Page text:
When a Project Births You

September 20, 2011 § Leave a comment

The other night I was telling a colleague about the many trials of documentary filmmaking.  One of the problems with this format is that quite often, people who are not oriented towards making films are drawn into the genre, usually by virtue of a powerful story or message they are longing to bring to the world. Because technology is more accessible than ever before, it is quite easy to assume that anyone can make a film.   I once heard Margaret Atwood tell the story of a friend of hers, a doctor, who mentioned to her that when he retired he would “become a writer.”  She replied, “when I retire, I’m going to become a brain surgeon.”  Just because a medium is accessible to you does not mean that you are going to gain any immediate mastery over it.  Owning a scalpel does not mean you should operate.

One of the things about documentary that most people forget is that it is an art form, much like writing or music, it is at its core a creative pursuit and requires a certain creative agility. The problem is that many people who arrive at the door of documentary are oriented towards different modes of expression in the world, say, as in my own case, journalism, environmentalism, or education.  These are important aspects to bring to the genre and to the telling of stories, but all too often overlook the artistic quality that is required to bring a project home.

One of the problems I encountered with my own film –and I can assure you there were many– was that I was not confidently rooted in my artistic sense of self.  I had been trained as a producer, academic and journalist, and was successful at raising money, generating ideas, and writing film proposals.  In retrospect, I also had a strong artistic vision for the film and for how the story should be told that was poetic, intimate and sweet; however, perhaps tragically,  because I lacked an artistic identity, I also lacked confidence in my vision — which I consequently turned over to the hands (and fists) of others.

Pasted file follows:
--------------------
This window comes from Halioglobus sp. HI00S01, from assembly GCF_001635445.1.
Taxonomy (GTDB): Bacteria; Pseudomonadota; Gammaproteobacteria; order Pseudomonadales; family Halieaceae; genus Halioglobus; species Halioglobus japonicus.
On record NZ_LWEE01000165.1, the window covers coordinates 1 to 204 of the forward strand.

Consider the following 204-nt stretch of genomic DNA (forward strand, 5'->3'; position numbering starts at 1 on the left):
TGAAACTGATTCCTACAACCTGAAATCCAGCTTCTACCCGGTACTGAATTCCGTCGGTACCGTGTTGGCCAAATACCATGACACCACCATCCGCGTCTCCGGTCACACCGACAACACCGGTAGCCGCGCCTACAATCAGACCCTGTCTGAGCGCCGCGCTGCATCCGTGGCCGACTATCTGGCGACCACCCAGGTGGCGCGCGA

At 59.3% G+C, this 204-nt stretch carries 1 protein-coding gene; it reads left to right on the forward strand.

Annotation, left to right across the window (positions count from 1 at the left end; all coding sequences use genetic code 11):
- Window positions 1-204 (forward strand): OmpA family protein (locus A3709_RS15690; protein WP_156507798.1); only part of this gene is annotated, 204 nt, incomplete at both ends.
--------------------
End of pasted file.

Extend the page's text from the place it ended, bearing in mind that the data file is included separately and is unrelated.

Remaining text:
My advice to new filmmakers is that you first become oriented in your artistic self and make this the starting point for where you are headed- this is where your power ultimately lies. Usually, the artistic orientation you will discover is something very personal, very tender, and intimate.  In the case of my film it was the tender memories of my mother and grandmother when they drove me that spearheaded my fascination with a female taxi driver in Casablanca. It was the intimacy of the car and the relationships that unfold between women while driving, it was the sweet and complicated empowerment of a woman in the driver’s seat her life, with the car as her shelter, the car as her witness.

I am grateful for my film project for many reasons.  Most of all, I am grateful that through the disappointments and travails of it, I unintentionally came to identify as an artist.  Much like pregnancy wherein a woman births a child and a child in turn births a mother, I  birthed a film, and my film birthed in me a new identity.  This is not to claim any great talent, I believe the merits of our artistic works are not really our business if we are doing our best and turning up for our work with our whole hearts. We become artists not only through the practice of our chosen art form, but through how the process of creating in and of itself changes us.

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